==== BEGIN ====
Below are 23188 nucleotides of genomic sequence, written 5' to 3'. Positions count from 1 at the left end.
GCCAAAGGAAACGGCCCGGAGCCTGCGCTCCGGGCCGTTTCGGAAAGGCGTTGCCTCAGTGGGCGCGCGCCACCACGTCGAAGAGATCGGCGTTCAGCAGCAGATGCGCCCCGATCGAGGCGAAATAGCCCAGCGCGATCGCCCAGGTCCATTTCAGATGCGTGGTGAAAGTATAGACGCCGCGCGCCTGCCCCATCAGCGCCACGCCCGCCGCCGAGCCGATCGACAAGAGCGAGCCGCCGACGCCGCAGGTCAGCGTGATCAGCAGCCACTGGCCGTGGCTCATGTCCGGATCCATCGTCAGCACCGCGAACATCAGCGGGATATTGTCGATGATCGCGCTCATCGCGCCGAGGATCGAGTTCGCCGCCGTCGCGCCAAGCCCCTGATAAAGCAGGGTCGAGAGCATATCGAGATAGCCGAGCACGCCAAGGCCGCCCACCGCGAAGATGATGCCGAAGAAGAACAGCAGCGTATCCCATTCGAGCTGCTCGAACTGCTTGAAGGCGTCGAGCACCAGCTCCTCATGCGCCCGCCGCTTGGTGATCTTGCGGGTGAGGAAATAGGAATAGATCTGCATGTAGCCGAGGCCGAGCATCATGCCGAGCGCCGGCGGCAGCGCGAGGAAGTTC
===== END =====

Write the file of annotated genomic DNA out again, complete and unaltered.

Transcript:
Below are 23188 nucleotides of genomic sequence, written 5' to 3'. Positions count from 1 at the left end.
GCCAAAGGAAACGGCCCGGAGCCTGCGCTCCGGGCCGTTTCGGAAAGGCGTTGCCTCAGTGGGCGCGCGCCACCACGTCGAAGAGATCGGCGTTCAGCAGCAGATGCGCCCCGATCGAGGCGAAATAGCCCAGCGCGATCGCCCAGGTCCATTTCAGATGCGTGGTGAAAGTATAGACGCCGCGCGCCTGCCCCATCAGCGCCACGCCCGCCGCCGAGCCGATCGACAAGAGCGAGCCGCCGACGCCGCAGGTCAGCGTGATCAGCAGCCACTGGCCGTGGCTCATGTCCGGATCCATCGTCAGCACCGCGAACATCAGCGGGATATTGTCGATGATCGCGCTCATCGCGCCGAGGATCGAGTTCGCCGCCGTCGCGCCAAGCCCCTGATAAAGCAGGGTCGAGAGCATATCGAGATAGCCGAGCACGCCAAGGCCGCCCACCGCGAAGATGATGCCGAAGAAGAACAGCAGCGTATCCCATTCGAGCTGCTCGAACTGCTTGAAGGCGTCGAGCACCAGCTCCTCATGCGCCCGCCGCTTGGTGATCTTGCGGGTGAGGAAATAGGAATAGATCTGCATGTAGCCGAGGCCGAGCATCATGCCGAGCGCCGGCGGCAGCGCGAGGAAGTTC